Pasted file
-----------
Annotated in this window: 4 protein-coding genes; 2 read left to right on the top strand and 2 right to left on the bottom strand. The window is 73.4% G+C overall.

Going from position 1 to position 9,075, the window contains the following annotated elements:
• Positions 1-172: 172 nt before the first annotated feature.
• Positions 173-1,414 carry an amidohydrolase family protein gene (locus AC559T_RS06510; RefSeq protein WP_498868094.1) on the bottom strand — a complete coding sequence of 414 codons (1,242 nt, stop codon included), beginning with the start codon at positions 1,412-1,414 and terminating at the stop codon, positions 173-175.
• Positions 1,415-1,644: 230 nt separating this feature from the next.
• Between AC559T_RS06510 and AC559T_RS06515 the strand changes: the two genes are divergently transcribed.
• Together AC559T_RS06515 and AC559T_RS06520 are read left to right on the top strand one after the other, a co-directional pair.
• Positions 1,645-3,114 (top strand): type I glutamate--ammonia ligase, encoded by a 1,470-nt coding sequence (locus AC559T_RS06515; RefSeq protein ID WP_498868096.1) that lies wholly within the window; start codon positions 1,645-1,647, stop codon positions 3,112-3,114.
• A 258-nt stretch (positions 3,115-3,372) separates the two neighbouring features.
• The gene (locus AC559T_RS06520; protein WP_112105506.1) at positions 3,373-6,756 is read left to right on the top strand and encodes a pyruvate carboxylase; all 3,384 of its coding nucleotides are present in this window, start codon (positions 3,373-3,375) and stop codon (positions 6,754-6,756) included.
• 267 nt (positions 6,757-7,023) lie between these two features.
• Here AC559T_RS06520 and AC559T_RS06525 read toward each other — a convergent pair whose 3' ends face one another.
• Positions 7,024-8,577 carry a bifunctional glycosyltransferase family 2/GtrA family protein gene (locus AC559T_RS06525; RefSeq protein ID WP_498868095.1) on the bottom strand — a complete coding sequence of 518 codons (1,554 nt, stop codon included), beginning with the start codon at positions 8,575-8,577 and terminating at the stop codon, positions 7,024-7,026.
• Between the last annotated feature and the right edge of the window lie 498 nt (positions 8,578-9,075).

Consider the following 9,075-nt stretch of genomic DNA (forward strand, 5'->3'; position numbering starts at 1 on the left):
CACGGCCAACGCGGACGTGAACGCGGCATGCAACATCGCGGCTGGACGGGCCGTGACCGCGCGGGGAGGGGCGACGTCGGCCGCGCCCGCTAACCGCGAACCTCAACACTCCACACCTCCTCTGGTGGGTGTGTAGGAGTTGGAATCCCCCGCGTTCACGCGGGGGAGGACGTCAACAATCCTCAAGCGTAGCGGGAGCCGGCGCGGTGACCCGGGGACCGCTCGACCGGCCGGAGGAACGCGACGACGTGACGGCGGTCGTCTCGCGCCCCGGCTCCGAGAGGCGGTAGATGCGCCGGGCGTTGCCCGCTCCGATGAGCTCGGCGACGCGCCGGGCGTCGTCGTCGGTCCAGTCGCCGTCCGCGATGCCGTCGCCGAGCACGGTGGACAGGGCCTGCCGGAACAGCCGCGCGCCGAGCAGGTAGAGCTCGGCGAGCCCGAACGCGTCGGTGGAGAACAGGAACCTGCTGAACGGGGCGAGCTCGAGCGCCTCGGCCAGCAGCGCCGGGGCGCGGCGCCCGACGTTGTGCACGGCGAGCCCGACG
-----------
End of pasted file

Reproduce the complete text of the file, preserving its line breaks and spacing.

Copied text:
Annotated in this window: 4 protein-coding genes; 2 read left to right on the top strand and 2 right to left on the bottom strand. The window is 73.4% G+C overall.

Going from position 1 to position 9,075, the window contains the following annotated elements:
• Positions 1-172: 172 nt before the first annotated feature.
• Positions 173-1,414 carry an amidohydrolase family protein gene (locus AC559T_RS06510; RefSeq protein WP_498868094.1) on the bottom strand — a complete coding sequence of 414 codons (1,242 nt, stop codon included), beginning with the start codon at positions 1,412-1,414 and terminating at the stop codon, positions 173-175.
• Positions 1,415-1,644: 230 nt separating this feature from the next.
• Between AC559T_RS06510 and AC559T_RS06515 the strand changes: the two genes are divergently transcribed.
• Together AC559T_RS06515 and AC559T_RS06520 are read left to right on the top strand one after the other, a co-directional pair.
• Positions 1,645-3,114 (top strand): type I glutamate--ammonia ligase, encoded by a 1,470-nt coding sequence (locus AC559T_RS06515; RefSeq protein ID WP_498868096.1) that lies wholly within the window; start codon positions 1,645-1,647, stop codon positions 3,112-3,114.
• A 258-nt stretch (positions 3,115-3,372) separates the two neighbouring features.
• The gene (locus AC559T_RS06520; protein WP_112105506.1) at positions 3,373-6,756 is read left to right on the top strand and encodes a pyruvate carboxylase; all 3,384 of its coding nucleotides are present in this window, start codon (positions 3,373-3,375) and stop codon (positions 6,754-6,756) included.
• 267 nt (positions 6,757-7,023) lie between these two features.
• Here AC559T_RS06520 and AC559T_RS06525 read toward each other — a convergent pair whose 3' ends face one another.
• Positions 7,024-8,577 carry a bifunctional glycosyltransferase family 2/GtrA family protein gene (locus AC559T_RS06525; RefSeq protein ID WP_498868095.1) on the bottom strand — a complete coding sequence of 518 codons (1,554 nt, stop codon included), beginning with the start codon at positions 8,575-8,577 and terminating at the stop codon, positions 7,024-7,026.
• Between the last annotated feature and the right edge of the window lie 498 nt (positions 8,578-9,075).

Consider the following 9,075-nt stretch of genomic DNA (forward strand, 5'->3'; position numbering starts at 1 on the left):
CACGGCCAACGCGGACGTGAACGCGGCATGCAACATCGCGGCTGGACGGGCCGTGACCGCGCGGGGAGGGGCGACGTCGGCCGCGCCCGCTAACCGCGAACCTCAACACTCCACACCTCCTCTGGTGGGTGTGTAGGAGTTGGAATCCCCCGCGTTCACGCGGGGGAGGACGTCAACAATCCTCAAGCGTAGCGGGAGCCGGCGCGGTGACCCGGGGACCGCTCGACCGGCCGGAGGAACGCGACGACGTGACGGCGGTCGTCTCGCGCCCCGGCTCCGAGAGGCGGTAGATGCGCCGGGCGTTGCCCGCTCCGATGAGCTCGGCGACGCGCCGGGCGTCGTCGTCGGTCCAGTCGCCGTCCGCGATGCCGTCGCCGAGCACGGTGGACAGGGCCTGCCGGAACAGCCGCGCGCCGAGCAGGTAGAGCTCGGCGAGCCCGAACGCGTCGGTGGAGAACAGGAACCTGCTGAACGGGGCGAGCTCGAGCGCCTCGGCCAGCAGCGCCGGGGCGCGGCGCCCGACGTTGTGCACGGCGAGCCCGACG